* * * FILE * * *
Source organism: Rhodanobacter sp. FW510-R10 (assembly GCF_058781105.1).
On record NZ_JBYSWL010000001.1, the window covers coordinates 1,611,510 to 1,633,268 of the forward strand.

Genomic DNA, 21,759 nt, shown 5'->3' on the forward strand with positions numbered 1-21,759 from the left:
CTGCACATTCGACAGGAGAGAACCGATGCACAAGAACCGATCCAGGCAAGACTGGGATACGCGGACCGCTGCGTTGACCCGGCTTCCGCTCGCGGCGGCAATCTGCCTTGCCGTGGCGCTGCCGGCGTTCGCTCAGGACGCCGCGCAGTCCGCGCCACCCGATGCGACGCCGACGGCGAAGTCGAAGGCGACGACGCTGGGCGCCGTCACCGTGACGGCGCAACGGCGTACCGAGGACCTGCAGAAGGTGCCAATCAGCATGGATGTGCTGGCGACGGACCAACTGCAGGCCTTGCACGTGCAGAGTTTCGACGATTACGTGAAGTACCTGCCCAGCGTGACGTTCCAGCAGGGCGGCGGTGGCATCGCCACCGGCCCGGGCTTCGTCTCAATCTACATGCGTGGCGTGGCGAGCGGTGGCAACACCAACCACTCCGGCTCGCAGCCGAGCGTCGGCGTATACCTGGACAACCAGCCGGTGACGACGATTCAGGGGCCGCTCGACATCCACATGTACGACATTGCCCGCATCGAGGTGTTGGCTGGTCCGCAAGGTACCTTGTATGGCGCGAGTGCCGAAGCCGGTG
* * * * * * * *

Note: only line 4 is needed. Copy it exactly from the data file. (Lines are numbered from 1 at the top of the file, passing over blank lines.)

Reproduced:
CTGCACATTCGACAGGAGAGAACCGATGCACAAGAACCGATCCAGGCAAGACTGGGATACGCGGACCGCTGCGTTGACCCGGCTTCCGCTCGCGGCGGCAATCTGCCTTGCCGTGGCGCTGCCGGCGTTCGCTCAGGACGCCGCGCAGTCCGCGCCACCCGATGCGACGCCGACGGCGAAGTCGAAGGCGACGACGCTGGGCGCCGTCACCGTGACGGCGCAACGGCGTACCGAGGACCTGCAGAAGGTGCCAATCAGCATGGATGTGCTGGCGACGGACCAACTGCAGGCCTTGCACGTGCAGAGTTTCGACGATTACGTGAAGTACCTGCCCAGCGTGACGTTCCAGCAGGGCGGCGGTGGCATCGCCACCGGCCCGGGCTTCGTCTCAATCTACATGCGTGGCGTGGCGAGCGGTGGCAACACCAACCACTCCGGCTCGCAGCCGAGCGTCGGCGTATACCTGGACAACCAGCCGGTGACGACGATTCAGGGGCCGCTCGACATCCACATGTACGACATTGCCCGCATCGAGGTGTTGGCTGGTCCGCAAGGTACCTTGTATGGCGCGAGTGCCGAAGCCGGTG